We’ve been monitoring the Guardian and commenting on the media group’s institutional hostility to Israel for nearly 10 years, and nothing much shocks us at this point. Yet, an official editorial published yesterday reaches a new low in malice and plain out dishonesty.
A 2016 Israeli Institute for Democracy poll did show that serious tensions between Arabs and Jews persist, but that most Arab Israelis (55%) are nonetheless proud to be Israeli. The bottom line is that the Guardian writer’s contention that ‘Arab-Israelis’ reject their Israeli identity, and primarily identify as ‘Palestinians’, simply does not hold up to critical scrutiny.
It’s impossible to get into the mind of Fisk, but it strains credulity to conclude that, after more than 40 years as a journalist, the curmudgeonly anti-Israel reporter is now Semitically ‘woke’, having had some sort of moral awakening about the toxicity of such ‘dual loyalty’ canards over the course of twelve months.
In the Jan. 9th edition of the Telegraph’s new weekly newsletter, Letter from Jerusalem, their correspondent Raf Sanchez wrote that “only around 43 per cent of Israelis support a two-state solution today”. […]
If you see only an “Israeli-Palestinian” conflict, then nothing that Israelis do makes sense. (That’s why Israel’s enemies prefer this framing.) In this tightly cropped frame, Israelis are stronger, more prosperous and more numerous. The fears affecting big decisions, like what to do about the military occupation in the West Bank, seem unwarranted if Israel is indeed the far more powerful party.
Though British media outlets covering the region subject nearly every Israeli moral failure to something akin to a forensic examination, Palestinians (as we’ve documented continually) are usually spared this level of scrutiny – representing a pattern of double standards that egregiously skew reports about the conflict.
We’ve seen a lot of misleading and false charges against Israel in the British media over the years, but an article on Friday at the Independent promotes what’s truly one of the more bizarre allegations we’ve come across, in accusing the state of “gastronomic theft” for simply noting that shawarma is a popular Israeli street food.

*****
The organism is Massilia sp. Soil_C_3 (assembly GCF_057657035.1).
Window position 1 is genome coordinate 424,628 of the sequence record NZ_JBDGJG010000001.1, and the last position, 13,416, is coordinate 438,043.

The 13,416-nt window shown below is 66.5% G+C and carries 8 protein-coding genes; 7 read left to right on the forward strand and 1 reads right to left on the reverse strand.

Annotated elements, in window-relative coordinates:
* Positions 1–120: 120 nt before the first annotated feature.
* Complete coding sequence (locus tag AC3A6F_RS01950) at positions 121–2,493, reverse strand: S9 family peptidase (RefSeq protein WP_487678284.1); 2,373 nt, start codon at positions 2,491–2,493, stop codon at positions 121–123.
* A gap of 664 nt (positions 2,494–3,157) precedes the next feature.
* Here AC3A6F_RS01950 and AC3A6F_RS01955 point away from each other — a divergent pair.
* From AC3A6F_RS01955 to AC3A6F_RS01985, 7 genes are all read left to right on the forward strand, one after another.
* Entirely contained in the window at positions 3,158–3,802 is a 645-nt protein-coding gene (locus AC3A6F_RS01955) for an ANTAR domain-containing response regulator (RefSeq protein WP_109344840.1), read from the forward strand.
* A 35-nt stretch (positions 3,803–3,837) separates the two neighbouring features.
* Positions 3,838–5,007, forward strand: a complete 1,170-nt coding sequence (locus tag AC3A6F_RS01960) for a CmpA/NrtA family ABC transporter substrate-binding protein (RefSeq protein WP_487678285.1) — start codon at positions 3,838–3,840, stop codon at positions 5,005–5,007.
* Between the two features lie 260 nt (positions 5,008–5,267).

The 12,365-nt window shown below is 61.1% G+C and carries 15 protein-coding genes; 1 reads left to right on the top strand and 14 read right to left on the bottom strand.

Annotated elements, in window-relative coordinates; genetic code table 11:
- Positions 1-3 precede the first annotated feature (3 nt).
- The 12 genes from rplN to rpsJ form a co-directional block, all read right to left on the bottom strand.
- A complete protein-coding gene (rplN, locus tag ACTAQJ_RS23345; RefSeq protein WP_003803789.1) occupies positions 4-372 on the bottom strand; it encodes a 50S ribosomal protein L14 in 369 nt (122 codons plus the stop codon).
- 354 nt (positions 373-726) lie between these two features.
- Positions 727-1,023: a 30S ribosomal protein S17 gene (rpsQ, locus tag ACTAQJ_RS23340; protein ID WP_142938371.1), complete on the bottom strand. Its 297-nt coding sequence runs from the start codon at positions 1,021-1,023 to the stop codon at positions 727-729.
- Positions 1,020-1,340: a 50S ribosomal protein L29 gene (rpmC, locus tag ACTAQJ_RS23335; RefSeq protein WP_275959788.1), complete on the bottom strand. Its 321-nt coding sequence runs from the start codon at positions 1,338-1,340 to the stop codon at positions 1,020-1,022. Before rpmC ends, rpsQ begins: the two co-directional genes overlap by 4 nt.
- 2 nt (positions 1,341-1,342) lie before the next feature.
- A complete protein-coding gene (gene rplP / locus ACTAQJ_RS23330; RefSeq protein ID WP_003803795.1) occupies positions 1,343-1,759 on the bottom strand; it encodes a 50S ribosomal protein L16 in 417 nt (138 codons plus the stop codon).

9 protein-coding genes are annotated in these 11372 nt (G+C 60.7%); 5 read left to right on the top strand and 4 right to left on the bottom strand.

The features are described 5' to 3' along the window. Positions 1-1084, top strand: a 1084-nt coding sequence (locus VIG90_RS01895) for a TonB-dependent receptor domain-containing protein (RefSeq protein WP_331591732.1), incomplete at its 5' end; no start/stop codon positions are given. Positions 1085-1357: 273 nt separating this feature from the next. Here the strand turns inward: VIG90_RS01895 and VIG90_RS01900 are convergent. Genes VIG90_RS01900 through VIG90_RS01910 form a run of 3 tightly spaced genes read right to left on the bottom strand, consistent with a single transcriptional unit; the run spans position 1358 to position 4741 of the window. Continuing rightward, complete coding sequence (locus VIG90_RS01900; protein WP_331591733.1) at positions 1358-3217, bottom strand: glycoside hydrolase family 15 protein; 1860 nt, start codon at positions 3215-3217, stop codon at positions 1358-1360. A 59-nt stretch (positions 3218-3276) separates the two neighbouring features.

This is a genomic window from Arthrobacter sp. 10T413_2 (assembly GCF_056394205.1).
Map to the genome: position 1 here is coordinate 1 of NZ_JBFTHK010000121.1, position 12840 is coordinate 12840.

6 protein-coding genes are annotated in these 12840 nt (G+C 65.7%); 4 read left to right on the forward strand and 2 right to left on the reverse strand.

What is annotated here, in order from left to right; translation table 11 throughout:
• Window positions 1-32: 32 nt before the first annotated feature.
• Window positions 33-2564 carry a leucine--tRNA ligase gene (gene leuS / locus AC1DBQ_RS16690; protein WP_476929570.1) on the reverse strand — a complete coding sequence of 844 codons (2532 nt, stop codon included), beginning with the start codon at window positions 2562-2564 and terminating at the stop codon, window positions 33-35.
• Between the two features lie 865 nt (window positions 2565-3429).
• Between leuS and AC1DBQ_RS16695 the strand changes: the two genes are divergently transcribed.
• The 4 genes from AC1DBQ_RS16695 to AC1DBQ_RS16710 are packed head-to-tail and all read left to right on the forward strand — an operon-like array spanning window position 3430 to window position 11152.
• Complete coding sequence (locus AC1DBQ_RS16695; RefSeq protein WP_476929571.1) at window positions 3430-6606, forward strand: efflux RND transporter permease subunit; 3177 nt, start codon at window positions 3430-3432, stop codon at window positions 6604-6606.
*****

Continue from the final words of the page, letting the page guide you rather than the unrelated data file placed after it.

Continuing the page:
Contrary to the Financial Times claim, it was Palestinian leaders who, acting on their own free will, independent of what Netanayhu or Begin did or didn’t do, “denied Palestinians a country to call their own” – a simple historical fact that’s continually obfuscated in British media reports about the conflict.
So, when Angela Davis had the opportunity to truly ‘speak truth to power’ on behalf of actual political prisoners in a totalitarian regime, she failed to do so. Yet, decades later, she ardently champions for the release of Palestinian terrorists convicted for acts of violence against citizens of a democratic state – and is of course bestowed the moral badge of “civil rights activist” by the Guardian for doing so.
The Guardian’s insistence that one or two wealthy Jews are behind Trump’s pro-Israel policies is facile and myopic at best, and, at worst, promotes exactly the kind of antisemitic dog whistles about the ‘injurious’ influence of Jewish power that, when directed at George Soros, their editors and contributors have ardently denounced.
A Dec. 20th op-ed at the Independent by Palestinian activist Abdallah Abu Rahmah included the erroneous claim that a UN report found Israel guilty of apartheid.
According to Sky News Arabia, even Arab citizens of Israel are being “occupied”. This represents the adoption of a radical terminology associated with the positions of terrorist groups like Hamas and Hezbollah, which views any Jewish presence in the region as an illegal “occupation”.
Our UK Media Watch family just lost a dear friend. Garry Grolman, who succumbed to cancer earlier in the week in Tel Aviv at the age of 72, was a tireless defender of Israel and one of the founding volunteers of the group (CiF Watch) formed in 2009 that would become – along with BBC Watch – part of CAMERA’s UK brand.
Once again, we see how the Guardian seems to be institutionally incapable of holding Palestinian leadership even partly responsible for the misery in Gaza. It’s a pattern of coverage informed by an ideologically-driven propensity to deny Palestinians agency: the seeming belief that, as individuals, they lack the capacity to act independently of Israel and make choices of their own free will.
Our pinned tweet highlights the fact that Times of London – though one of the fairer British media outlets – continues to erroneously suggest that Tel Aviv is Israel’s capital.
Narrowing down an entire year of Guardian anti-Israel reporting to the five most egregious examples is not an easy task, but, as a public service to our loyal readers, here are a few errors and lies by their contributors and reporters in 2018 which especially stand out.
Palestinians, it seems, are not quite the peace and social justice warriors of media lore. They are arguably ‘far-right’, and certainly far from ‘woke’.
Such holiday trickery reminds us that though events in the region may change from year to year, the British media’s annual tradition of blaming Israel for ruining ‘Christmas in Palestine’ continues, unimpeded by facts, statistics or even the most painfully obvious observations.
In recent years, CAMERA analysts have noted that media coverage of Beitar is often obsessive, myopic and plagued by double-standards. We’ve noted that ethnic and religious tensions in football teams’ hiring practices, and racism by some fans, is not at all a phenomenon that’s at all unique to Israel. Moreover, we’ve criticised such tendentious media reports which misleadingly draw broad conclusions about Israeli society based on the behavior of one team and some of their fans behavior.
Here’s the headline of a Dec. 18th article at The Independent: The claim that a Texas woman was forced to sign a “pro-Israel pledge” is repeated in the opening paragraph of the […]